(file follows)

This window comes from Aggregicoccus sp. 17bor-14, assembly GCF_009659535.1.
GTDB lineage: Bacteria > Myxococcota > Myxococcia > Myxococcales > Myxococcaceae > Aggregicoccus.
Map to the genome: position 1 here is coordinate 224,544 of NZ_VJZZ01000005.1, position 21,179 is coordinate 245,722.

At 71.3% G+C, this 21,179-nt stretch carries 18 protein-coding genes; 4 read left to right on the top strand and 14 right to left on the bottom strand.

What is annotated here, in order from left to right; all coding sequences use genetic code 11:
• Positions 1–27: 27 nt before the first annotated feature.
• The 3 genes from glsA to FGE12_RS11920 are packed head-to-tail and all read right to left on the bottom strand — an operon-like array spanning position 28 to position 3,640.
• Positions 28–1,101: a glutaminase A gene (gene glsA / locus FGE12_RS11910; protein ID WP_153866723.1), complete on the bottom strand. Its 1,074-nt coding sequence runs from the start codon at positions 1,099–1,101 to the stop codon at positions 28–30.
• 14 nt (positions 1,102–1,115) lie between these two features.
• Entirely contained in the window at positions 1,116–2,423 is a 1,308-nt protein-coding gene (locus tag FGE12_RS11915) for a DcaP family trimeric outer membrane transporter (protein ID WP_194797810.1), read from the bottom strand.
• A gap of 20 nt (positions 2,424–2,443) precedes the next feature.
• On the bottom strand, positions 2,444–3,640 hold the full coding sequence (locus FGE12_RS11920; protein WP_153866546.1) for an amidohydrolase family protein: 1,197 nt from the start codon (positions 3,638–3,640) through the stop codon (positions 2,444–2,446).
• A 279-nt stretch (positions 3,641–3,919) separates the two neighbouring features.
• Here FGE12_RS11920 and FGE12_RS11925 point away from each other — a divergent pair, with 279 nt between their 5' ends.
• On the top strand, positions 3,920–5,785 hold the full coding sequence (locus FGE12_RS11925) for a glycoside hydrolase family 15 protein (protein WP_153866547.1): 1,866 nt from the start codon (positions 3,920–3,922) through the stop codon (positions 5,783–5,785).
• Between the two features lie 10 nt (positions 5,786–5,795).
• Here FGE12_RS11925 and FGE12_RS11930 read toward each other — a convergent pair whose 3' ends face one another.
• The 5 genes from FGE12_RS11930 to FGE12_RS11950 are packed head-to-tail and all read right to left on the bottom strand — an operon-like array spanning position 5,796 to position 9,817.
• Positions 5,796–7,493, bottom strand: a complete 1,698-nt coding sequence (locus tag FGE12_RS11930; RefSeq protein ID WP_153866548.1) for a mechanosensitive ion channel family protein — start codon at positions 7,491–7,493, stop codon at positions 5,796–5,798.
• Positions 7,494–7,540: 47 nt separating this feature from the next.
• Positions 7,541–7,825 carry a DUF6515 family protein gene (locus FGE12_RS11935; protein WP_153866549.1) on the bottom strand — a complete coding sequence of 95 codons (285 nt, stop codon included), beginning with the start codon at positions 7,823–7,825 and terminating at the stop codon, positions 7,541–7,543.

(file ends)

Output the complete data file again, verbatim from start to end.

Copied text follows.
This window comes from Aggregicoccus sp. 17bor-14, assembly GCF_009659535.1.
GTDB lineage: Bacteria > Myxococcota > Myxococcia > Myxococcales > Myxococcaceae > Aggregicoccus.
Map to the genome: position 1 here is coordinate 224,544 of NZ_VJZZ01000005.1, position 21,179 is coordinate 245,722.

At 71.3% G+C, this 21,179-nt stretch carries 18 protein-coding genes; 4 read left to right on the top strand and 14 right to left on the bottom strand.

What is annotated here, in order from left to right; all coding sequences use genetic code 11:
• Positions 1–27: 27 nt before the first annotated feature.
• The 3 genes from glsA to FGE12_RS11920 are packed head-to-tail and all read right to left on the bottom strand — an operon-like array spanning position 28 to position 3,640.
• Positions 28–1,101: a glutaminase A gene (gene glsA / locus FGE12_RS11910; protein ID WP_153866723.1), complete on the bottom strand. Its 1,074-nt coding sequence runs from the start codon at positions 1,099–1,101 to the stop codon at positions 28–30.
• 14 nt (positions 1,102–1,115) lie between these two features.
• Entirely contained in the window at positions 1,116–2,423 is a 1,308-nt protein-coding gene (locus tag FGE12_RS11915) for a DcaP family trimeric outer membrane transporter (protein ID WP_194797810.1), read from the bottom strand.
• A gap of 20 nt (positions 2,424–2,443) precedes the next feature.
• On the bottom strand, positions 2,444–3,640 hold the full coding sequence (locus FGE12_RS11920; protein WP_153866546.1) for an amidohydrolase family protein: 1,197 nt from the start codon (positions 3,638–3,640) through the stop codon (positions 2,444–2,446).
• A 279-nt stretch (positions 3,641–3,919) separates the two neighbouring features.
• Here FGE12_RS11920 and FGE12_RS11925 point away from each other — a divergent pair, with 279 nt between their 5' ends.
• On the top strand, positions 3,920–5,785 hold the full coding sequence (locus FGE12_RS11925) for a glycoside hydrolase family 15 protein (protein WP_153866547.1): 1,866 nt from the start codon (positions 3,920–3,922) through the stop codon (positions 5,783–5,785).
• Between the two features lie 10 nt (positions 5,786–5,795).
• Here FGE12_RS11925 and FGE12_RS11930 read toward each other — a convergent pair whose 3' ends face one another.
• The 5 genes from FGE12_RS11930 to FGE12_RS11950 are packed head-to-tail and all read right to left on the bottom strand — an operon-like array spanning position 5,796 to position 9,817.
• Positions 5,796–7,493, bottom strand: a complete 1,698-nt coding sequence (locus tag FGE12_RS11930; RefSeq protein ID WP_153866548.1) for a mechanosensitive ion channel family protein — start codon at positions 7,491–7,493, stop codon at positions 5,796–5,798.
• Positions 7,494–7,540: 47 nt separating this feature from the next.
• Positions 7,541–7,825 carry a DUF6515 family protein gene (locus FGE12_RS11935; protein WP_153866549.1) on the bottom strand — a complete coding sequence of 95 codons (285 nt, stop codon included), beginning with the start codon at positions 7,823–7,825 and terminating at the stop codon, positions 7,541–7,543.